Hertfordshire farmer Mark Faure Walker was so frustrated by how much time and money he was wasting trying to manage data about his crops that he decided to design an app that would give him access to the information he needed in the field, even without internet access or a mobile signal.
The result is start-up agri-tech company fieldmargin, which has developed an innovative mapping tool that allows farmers and staff to share notes and comments on a map of the farm displayed on a smartphone.
fieldmargin is one of the decision support tools that could support Sustainable Intensification.
Georgie Moores, fieldmargin’s Marketing Manager, explains further:
“The fieldmargin app allows farmers or other farm-workers to add notes, issues or comments to geo-tagged points on their farm map, and share these with others. These features don’t require a phone signal or internet access, so fieldmargin can be used whilst out in the field.”
Moores explains that this could include letting someone know exactly which part of the fence needs fixing, seeing the notes and suggestions your agronomist has made during their visit while onsite, or alerting contractors to boggy areas in a particular field.
She continues: “We’re a company born of necessity – farmer Mark Faure Walker became so frustrated with being unable to access vital information that he decided to make software that would allow a farm to be managed anywhere – this software has developed into the tools we produce today.
“We want farmers to have all the data they could ever need at their fingertips, and to be able to share and discuss this easily.
“Imagine being able to send pictures of issues with your crop to the agronomist, share information about performance with your spray contractors, check tomorrow’s weather forecast, all in one place. That’s the kind of invaluable, integrated tool we want fieldmargin to develop into.”
The app is currently in its beta phase, which means the team is gathering data from a group of select users. Those without access to the beta version can still participate in the development of the app, however, as the team is also collating suggestions and input using a short survey, which is available at fieldmargin.com. The survey aims to determine levels of internet and smartphone usage amongst their target audience, in addition to the features that are most anticipated or desired.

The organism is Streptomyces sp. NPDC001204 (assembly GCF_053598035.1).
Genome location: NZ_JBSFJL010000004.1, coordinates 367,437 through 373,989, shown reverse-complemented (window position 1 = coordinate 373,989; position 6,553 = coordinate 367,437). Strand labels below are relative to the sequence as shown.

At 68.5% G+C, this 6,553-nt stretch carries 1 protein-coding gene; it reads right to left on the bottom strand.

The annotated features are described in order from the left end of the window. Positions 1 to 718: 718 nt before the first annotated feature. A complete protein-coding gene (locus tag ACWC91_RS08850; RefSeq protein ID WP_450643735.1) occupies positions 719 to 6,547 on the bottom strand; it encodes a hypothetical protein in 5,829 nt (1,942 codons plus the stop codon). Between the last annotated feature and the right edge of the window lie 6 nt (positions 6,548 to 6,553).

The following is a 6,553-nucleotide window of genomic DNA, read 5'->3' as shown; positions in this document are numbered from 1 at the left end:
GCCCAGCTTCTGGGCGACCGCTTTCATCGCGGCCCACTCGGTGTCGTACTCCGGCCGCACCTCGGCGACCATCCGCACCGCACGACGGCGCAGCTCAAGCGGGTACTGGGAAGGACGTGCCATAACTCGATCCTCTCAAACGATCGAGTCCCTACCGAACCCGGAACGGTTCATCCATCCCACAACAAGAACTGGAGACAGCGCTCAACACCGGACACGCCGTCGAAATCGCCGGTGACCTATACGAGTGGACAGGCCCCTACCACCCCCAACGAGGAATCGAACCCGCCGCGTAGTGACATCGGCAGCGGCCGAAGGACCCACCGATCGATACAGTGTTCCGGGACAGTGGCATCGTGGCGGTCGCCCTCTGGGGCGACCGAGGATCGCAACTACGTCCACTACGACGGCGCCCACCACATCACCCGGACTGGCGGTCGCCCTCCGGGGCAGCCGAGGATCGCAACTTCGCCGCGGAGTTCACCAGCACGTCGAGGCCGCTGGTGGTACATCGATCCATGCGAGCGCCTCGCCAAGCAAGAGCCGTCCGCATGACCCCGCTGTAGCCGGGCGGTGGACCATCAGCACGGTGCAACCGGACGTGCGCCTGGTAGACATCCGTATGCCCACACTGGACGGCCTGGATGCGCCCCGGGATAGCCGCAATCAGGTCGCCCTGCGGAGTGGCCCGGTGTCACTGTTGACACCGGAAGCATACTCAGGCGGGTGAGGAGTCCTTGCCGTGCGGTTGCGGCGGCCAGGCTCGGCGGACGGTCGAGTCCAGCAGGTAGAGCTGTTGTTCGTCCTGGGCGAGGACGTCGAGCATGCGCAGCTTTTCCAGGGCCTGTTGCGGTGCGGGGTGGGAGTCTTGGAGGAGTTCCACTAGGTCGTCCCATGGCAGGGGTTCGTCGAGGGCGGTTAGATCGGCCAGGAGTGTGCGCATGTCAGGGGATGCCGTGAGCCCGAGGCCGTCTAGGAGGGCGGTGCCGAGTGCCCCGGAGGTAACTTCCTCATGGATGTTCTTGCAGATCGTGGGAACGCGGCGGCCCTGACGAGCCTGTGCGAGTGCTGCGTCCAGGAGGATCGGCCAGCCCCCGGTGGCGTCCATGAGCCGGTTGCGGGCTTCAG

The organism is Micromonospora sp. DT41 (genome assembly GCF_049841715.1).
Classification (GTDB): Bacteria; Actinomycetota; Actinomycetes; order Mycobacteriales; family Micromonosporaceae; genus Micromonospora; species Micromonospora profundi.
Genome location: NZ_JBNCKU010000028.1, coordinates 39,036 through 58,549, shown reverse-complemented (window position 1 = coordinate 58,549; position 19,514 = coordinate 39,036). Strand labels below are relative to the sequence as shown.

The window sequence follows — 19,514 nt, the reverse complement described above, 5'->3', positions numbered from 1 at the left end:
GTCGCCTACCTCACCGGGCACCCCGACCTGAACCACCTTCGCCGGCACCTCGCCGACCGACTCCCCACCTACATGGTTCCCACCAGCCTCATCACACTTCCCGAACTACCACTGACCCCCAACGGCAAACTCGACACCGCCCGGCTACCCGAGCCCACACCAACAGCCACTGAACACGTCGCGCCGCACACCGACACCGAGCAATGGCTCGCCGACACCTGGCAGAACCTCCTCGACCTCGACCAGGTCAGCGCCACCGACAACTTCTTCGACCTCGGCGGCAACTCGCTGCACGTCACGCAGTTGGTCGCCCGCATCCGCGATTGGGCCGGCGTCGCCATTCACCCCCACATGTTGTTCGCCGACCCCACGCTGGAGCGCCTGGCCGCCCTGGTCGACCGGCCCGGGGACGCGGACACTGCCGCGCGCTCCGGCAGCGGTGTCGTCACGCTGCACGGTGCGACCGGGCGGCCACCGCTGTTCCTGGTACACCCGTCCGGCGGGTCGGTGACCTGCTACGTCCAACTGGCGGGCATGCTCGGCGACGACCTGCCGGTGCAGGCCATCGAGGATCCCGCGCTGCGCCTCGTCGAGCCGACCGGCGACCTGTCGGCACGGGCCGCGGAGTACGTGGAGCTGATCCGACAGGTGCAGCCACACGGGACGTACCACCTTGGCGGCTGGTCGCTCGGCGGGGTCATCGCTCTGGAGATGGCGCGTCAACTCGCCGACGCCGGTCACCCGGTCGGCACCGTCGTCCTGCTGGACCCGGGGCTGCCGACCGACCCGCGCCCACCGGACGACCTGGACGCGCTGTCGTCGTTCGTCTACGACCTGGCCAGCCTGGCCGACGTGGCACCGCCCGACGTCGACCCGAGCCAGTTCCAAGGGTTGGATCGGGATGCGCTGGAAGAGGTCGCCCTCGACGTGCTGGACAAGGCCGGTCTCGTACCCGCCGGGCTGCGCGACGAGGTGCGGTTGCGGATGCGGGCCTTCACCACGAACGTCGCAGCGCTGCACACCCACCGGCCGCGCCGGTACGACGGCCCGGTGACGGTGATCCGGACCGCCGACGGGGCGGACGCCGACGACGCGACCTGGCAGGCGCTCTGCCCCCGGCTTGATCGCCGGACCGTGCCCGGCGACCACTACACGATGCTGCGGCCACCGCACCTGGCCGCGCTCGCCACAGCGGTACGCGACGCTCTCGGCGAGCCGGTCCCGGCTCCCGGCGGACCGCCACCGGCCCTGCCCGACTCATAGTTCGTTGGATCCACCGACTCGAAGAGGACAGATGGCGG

Moores explains why this stage of the process is so important: “The app currently is a simple version of the tool we want it to become; we’re constantly building and adding new features based on the feedback we receive from our customers.
“We also have a close relationship with FERA, as we use some of their data and guidelines in our crop recorder.
“Our main challenge at present is attracting the best talent to further develop the app and also prioritising the features we can add to it – we have a huge list so this is a challenge!”
The concept of the ‘connected farm’– where data is shared between machines, systems and other farms – has become increasingly prevalent in the agri-tech industry, and Moores explains why this is so important for fieldmargin:
“We’re very keen on using open data, so interfacing with other tools is one of our priorities for the future.
“We want to integrate as much data as possible into fieldmargin, and visualise the data in a simple and elegant way so farmers can have the information they need, at their fingertips, at all times. Simply put, we want to make farmer’s lives easier!”
You can tell the fieldmargin team what you would like to see as part of the app by taking the survey at www.fieldmargin.com – respondents have the chance to win an iPad and will be notified when the app is released.
There will be a discussion about decision support tools at the SIP meeting: Innovations for Sustainable Intensification, Sophi Taylor Building, Park Farm, Histon, 14 September, 2016
7 June, 2016
Rob Carter, fieldmargin’s CEO and co-founder, presented as part of the Start-Up Showcase at REAP 2015